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Injection molding is a dynamic, complex process that, simply by the nature of its many variables, requires some testing and adjustments to get it just right before you can start production. Some manufacturers, however, choose to focus on completing the the mold first and then build the process around the finalized mold, thinking this saves time and money. However, this approach typically results in production problems that slow the whole process down, and reduces quality and repeatability.
Success in the injection molding business isn’t just about having the right equipment or the latest technologies. This is a good start, of course—but to completely meet the ever-evolving needs of clients who make complex products under challenging time and cost constraints, injection molders must have top tool makers in their supply chains that embrace the same vision of manufacturing excellence and customer service. Core to this philosophy is that tool makers must treat the injection molders’ clients as their own.
Complex injection molding projects are, by nature, an expensive undertaking. Part development and injection mold tooling design/build often account for the majority of the budget, particularly in the case of intricate components. The consistency and quality of the part produced hinges on optimizing part development and injection mold tooling performance, as does overall project cost. Missteps can lead to expensive setbacks, product defects and quickly evaporating profits.
Injection molds are a necessary and typically expensive part of any critical use plastic component project. Oftentimes, protecting this considerable tooling investment is overlooked until the mold breaks down or experiences another serious problem that bottoms out the bottom line. With good reason—emergency repair expenses on top of the time, productivity and product lost can be staggering.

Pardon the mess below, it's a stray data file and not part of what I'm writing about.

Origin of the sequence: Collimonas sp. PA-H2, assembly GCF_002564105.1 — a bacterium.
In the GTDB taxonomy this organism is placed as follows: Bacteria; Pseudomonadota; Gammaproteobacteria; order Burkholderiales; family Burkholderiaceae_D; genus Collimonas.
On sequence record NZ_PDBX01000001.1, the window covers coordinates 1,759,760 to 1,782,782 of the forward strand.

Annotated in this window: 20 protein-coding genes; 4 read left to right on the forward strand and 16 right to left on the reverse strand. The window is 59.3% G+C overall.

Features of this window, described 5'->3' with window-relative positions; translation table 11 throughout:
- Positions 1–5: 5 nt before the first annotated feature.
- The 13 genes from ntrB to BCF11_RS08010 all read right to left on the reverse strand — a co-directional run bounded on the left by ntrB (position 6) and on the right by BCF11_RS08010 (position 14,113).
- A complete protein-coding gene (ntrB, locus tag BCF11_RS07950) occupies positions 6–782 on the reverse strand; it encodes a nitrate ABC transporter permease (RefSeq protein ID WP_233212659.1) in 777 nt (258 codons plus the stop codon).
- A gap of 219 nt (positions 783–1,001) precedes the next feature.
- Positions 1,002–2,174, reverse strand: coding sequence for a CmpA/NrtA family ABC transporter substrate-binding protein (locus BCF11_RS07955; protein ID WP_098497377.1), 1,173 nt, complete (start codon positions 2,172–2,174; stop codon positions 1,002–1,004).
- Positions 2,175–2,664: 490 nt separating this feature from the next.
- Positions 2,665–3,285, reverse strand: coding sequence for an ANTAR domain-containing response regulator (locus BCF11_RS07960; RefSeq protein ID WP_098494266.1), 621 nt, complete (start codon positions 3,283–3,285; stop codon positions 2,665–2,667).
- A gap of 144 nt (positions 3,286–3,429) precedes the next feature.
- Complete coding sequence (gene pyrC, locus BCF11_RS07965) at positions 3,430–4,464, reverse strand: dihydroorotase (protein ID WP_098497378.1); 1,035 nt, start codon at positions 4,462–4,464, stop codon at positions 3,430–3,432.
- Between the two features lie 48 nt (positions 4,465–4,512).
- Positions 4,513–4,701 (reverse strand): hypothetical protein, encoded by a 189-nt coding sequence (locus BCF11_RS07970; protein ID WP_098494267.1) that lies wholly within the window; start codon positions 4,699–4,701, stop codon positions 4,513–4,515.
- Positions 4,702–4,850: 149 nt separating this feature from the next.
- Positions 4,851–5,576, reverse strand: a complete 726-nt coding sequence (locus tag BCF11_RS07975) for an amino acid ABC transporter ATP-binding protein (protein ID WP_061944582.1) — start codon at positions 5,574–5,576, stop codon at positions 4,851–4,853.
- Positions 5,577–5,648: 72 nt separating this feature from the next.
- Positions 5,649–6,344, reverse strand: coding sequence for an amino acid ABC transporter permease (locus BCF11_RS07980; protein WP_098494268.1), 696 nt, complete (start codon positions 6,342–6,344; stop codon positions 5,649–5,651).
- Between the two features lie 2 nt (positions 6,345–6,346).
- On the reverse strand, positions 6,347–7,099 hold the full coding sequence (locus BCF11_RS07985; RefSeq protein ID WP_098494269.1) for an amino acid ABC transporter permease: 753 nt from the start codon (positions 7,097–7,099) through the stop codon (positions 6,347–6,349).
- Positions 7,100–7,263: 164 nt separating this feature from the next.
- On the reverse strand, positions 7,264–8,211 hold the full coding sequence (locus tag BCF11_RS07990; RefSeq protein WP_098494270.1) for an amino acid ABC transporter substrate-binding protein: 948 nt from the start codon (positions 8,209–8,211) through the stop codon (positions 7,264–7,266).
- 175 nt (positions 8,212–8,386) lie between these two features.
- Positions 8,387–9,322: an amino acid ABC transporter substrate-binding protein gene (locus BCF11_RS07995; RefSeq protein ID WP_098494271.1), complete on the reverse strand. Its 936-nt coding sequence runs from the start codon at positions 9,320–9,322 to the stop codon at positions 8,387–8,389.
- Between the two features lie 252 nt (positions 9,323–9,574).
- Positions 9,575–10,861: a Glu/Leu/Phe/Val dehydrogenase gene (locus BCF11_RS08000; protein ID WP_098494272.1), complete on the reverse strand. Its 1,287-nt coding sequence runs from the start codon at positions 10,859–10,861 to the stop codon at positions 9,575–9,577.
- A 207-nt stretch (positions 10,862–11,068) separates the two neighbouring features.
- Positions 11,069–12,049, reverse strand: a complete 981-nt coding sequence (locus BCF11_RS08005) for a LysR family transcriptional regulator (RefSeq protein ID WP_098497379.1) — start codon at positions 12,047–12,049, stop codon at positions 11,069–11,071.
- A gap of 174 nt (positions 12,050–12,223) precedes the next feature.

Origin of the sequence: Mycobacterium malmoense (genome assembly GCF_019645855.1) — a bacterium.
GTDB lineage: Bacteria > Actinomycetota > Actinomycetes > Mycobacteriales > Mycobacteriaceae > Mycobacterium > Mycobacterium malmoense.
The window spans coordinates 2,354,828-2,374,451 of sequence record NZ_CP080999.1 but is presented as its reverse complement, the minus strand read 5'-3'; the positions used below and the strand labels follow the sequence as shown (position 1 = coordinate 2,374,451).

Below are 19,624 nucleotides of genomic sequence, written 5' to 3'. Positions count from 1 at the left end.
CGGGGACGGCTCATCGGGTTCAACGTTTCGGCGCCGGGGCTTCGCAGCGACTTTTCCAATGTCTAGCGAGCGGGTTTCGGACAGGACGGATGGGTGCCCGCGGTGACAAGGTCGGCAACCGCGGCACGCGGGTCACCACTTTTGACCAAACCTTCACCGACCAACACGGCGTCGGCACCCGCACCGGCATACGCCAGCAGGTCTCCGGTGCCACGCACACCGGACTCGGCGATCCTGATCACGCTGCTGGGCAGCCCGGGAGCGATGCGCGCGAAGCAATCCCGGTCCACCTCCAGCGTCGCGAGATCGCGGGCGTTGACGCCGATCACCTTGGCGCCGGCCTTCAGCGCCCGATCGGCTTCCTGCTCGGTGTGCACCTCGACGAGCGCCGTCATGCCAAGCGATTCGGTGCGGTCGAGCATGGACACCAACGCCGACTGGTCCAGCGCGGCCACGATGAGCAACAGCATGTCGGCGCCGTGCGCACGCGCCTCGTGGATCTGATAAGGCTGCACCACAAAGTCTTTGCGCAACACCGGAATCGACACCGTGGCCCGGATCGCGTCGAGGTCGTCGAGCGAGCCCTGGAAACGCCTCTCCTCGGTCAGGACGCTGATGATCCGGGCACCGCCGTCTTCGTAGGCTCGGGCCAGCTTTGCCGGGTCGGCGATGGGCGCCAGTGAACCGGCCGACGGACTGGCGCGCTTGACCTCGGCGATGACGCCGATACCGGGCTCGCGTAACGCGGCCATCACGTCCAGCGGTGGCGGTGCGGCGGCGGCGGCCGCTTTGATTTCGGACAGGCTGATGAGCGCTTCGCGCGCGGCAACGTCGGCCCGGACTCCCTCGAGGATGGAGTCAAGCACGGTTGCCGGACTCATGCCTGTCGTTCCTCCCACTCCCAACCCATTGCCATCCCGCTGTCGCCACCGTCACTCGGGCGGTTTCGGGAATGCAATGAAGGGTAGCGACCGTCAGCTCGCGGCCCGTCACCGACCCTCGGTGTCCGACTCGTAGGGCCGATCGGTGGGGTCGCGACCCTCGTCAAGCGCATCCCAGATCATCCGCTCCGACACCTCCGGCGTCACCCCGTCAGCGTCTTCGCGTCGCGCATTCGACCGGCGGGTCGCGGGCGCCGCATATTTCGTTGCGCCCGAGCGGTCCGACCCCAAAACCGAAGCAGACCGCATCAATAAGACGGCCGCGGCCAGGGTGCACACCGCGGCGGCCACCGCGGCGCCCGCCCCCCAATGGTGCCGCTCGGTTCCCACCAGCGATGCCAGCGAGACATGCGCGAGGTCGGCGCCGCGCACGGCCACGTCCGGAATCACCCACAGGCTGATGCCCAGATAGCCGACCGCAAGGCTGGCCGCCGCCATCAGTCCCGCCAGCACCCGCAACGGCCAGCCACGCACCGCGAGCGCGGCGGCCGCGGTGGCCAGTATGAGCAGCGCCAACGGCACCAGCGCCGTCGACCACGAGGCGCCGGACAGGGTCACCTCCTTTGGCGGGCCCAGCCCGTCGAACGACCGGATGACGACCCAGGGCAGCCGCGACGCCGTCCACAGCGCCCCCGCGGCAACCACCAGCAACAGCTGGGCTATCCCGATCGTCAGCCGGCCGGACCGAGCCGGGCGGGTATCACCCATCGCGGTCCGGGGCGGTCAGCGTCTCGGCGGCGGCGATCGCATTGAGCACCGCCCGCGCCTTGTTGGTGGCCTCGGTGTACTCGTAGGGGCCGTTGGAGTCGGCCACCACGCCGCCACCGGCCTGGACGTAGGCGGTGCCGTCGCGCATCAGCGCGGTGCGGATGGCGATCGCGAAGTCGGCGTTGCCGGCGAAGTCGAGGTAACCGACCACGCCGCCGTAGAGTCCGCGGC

Almost nothing impacts the quality of the final injection molded product as the tool itself. That said, the pressure is on when it comes to securing a tooling quote. And here’s the trick: there is no trick. It’s all about information and reliance on those with expertise in the matter. It’s why we developed a whitepaper about it, which you can download now. Meanwhile, here are five tips to help get tooling quotes right.
A surprising number of projects are completed without using a prototype mold—the general idea being that a prototype mold is just an extra step that slows down overall development and production adding unncessary cost. Actually, just the opposite is true—without a prototype mold, a lot of adjustments are usually required on the production tool, driving up cost which in turn causes delays in production.
Injection molders typically rely on outside mold builders to custom-build molds for their clients. Molds rarely arrive with perfect dimensions; typically, after the mold is received, checked out, and tested, adjustments need to be made to the mold to assure all design specifications are met. For most injection molders, this requires sending the mold out for those final adjustments, which burns up a lot of valuable time. Kaysun, however, has the ability make these adjustments in-house and “fine tune” molds after initial sampling to modify the mold core/cavity geometry and achieve the desired dimensions.
There isn’t a whole lot that injection molders can do to speed up how long it takes to receive hard tooling. While they wait, however, they can take a number of key steps to streamline the product development process, up to and following the completion of the actual injection mold—saving up to a week or longer in lead time.
Geometric dimensioning and tolerancing (GD&T) is a symbolic language that is used on engineering drawings and computer-generated models to communicate geometric dimensions and allowable tolerance for various parts. Not only is this a useful exercise for product design, it’s also helpful on the manufacturing floor because engineers and operators can quickly see the degree of tolerance that is required for each part.